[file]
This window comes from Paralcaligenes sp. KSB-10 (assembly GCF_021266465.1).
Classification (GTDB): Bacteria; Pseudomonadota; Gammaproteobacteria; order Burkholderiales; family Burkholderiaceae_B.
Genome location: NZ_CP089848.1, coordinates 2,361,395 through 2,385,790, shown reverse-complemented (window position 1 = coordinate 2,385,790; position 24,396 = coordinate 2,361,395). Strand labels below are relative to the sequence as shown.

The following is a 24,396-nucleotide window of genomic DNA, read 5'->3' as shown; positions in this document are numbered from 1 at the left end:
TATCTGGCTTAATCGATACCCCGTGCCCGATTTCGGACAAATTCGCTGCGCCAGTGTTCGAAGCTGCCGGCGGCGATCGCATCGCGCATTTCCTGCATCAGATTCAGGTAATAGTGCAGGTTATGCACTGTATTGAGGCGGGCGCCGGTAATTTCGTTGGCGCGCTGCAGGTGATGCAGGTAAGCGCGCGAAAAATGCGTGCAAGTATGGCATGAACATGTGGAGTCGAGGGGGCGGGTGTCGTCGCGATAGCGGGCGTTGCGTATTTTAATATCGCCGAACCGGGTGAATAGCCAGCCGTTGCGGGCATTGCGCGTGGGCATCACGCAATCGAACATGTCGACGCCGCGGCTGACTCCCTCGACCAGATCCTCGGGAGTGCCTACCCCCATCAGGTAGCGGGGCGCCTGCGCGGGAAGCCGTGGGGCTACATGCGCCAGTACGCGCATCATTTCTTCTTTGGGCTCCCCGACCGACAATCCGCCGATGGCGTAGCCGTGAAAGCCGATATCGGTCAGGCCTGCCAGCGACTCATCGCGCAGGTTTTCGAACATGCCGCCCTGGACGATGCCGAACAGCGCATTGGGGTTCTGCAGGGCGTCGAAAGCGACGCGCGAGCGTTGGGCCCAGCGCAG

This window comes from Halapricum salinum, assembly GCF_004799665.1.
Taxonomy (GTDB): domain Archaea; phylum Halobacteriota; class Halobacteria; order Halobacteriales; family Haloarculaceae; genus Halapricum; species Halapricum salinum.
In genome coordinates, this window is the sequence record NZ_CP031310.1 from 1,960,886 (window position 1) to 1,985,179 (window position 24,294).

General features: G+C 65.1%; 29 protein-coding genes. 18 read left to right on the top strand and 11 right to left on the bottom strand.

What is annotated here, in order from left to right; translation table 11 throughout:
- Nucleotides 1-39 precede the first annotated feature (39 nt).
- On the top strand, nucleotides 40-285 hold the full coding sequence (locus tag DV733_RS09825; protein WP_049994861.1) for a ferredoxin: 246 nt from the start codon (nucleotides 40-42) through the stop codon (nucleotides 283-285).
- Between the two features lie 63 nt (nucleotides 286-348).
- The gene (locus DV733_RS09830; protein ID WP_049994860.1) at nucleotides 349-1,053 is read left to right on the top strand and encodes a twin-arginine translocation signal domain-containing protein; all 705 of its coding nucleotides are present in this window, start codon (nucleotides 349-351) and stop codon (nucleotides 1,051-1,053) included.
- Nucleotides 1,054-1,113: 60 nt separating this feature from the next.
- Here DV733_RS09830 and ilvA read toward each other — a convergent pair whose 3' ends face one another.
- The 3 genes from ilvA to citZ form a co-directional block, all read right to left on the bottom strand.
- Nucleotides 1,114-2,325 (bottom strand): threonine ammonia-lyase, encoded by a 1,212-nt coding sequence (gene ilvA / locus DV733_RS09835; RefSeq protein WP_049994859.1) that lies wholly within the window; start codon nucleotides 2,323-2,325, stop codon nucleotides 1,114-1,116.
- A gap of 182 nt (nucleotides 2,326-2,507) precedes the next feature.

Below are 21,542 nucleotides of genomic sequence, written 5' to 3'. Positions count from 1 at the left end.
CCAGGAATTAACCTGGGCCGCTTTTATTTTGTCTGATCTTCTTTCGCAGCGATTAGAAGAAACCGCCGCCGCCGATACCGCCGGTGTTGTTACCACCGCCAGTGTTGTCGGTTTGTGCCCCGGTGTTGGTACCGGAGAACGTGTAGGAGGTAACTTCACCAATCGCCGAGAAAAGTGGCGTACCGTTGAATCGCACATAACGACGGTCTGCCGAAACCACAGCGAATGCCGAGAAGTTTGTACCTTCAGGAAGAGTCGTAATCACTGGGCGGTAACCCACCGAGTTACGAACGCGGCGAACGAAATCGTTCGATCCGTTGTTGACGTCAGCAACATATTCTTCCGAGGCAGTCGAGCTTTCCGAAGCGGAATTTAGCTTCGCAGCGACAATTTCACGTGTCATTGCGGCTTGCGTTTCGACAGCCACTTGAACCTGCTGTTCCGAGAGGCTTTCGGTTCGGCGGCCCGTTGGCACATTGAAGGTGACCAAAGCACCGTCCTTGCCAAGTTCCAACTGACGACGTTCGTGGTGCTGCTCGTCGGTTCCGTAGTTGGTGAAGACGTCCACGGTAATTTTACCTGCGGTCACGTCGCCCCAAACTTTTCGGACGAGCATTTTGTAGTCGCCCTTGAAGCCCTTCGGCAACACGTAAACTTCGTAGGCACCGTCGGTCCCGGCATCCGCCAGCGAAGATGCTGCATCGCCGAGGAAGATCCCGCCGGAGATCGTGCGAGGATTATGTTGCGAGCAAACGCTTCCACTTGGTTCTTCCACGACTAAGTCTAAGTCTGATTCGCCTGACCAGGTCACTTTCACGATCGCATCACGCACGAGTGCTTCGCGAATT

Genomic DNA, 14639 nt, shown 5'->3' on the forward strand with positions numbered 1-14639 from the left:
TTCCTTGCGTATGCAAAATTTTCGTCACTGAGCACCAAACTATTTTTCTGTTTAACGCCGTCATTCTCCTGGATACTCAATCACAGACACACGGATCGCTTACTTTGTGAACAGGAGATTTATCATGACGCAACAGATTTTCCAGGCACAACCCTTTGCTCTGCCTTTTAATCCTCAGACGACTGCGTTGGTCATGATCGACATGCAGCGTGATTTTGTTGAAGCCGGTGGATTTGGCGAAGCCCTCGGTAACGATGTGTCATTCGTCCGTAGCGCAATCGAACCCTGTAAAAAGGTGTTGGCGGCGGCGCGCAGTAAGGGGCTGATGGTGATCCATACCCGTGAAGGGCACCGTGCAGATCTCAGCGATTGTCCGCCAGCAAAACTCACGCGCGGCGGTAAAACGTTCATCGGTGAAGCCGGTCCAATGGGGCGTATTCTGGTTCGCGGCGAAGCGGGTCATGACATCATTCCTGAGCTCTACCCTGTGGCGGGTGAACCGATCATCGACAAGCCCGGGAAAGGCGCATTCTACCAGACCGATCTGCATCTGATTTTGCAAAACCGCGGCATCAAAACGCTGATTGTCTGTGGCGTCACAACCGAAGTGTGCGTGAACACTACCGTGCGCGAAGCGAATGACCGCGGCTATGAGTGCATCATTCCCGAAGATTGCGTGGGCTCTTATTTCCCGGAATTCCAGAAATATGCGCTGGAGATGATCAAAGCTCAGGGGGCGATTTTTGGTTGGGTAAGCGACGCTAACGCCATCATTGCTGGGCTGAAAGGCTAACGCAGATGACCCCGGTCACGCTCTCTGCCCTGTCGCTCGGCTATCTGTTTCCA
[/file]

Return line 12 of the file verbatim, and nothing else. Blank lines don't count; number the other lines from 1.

- On the top strand, nucleotides 40-285 hold the full coding sequence (locus tag DV733_RS09825; protein WP_049994861.1) for a ferredoxin: 246 nt from the start codon (nucleotides 40-42) through the stop codon (nucleotides 283-285).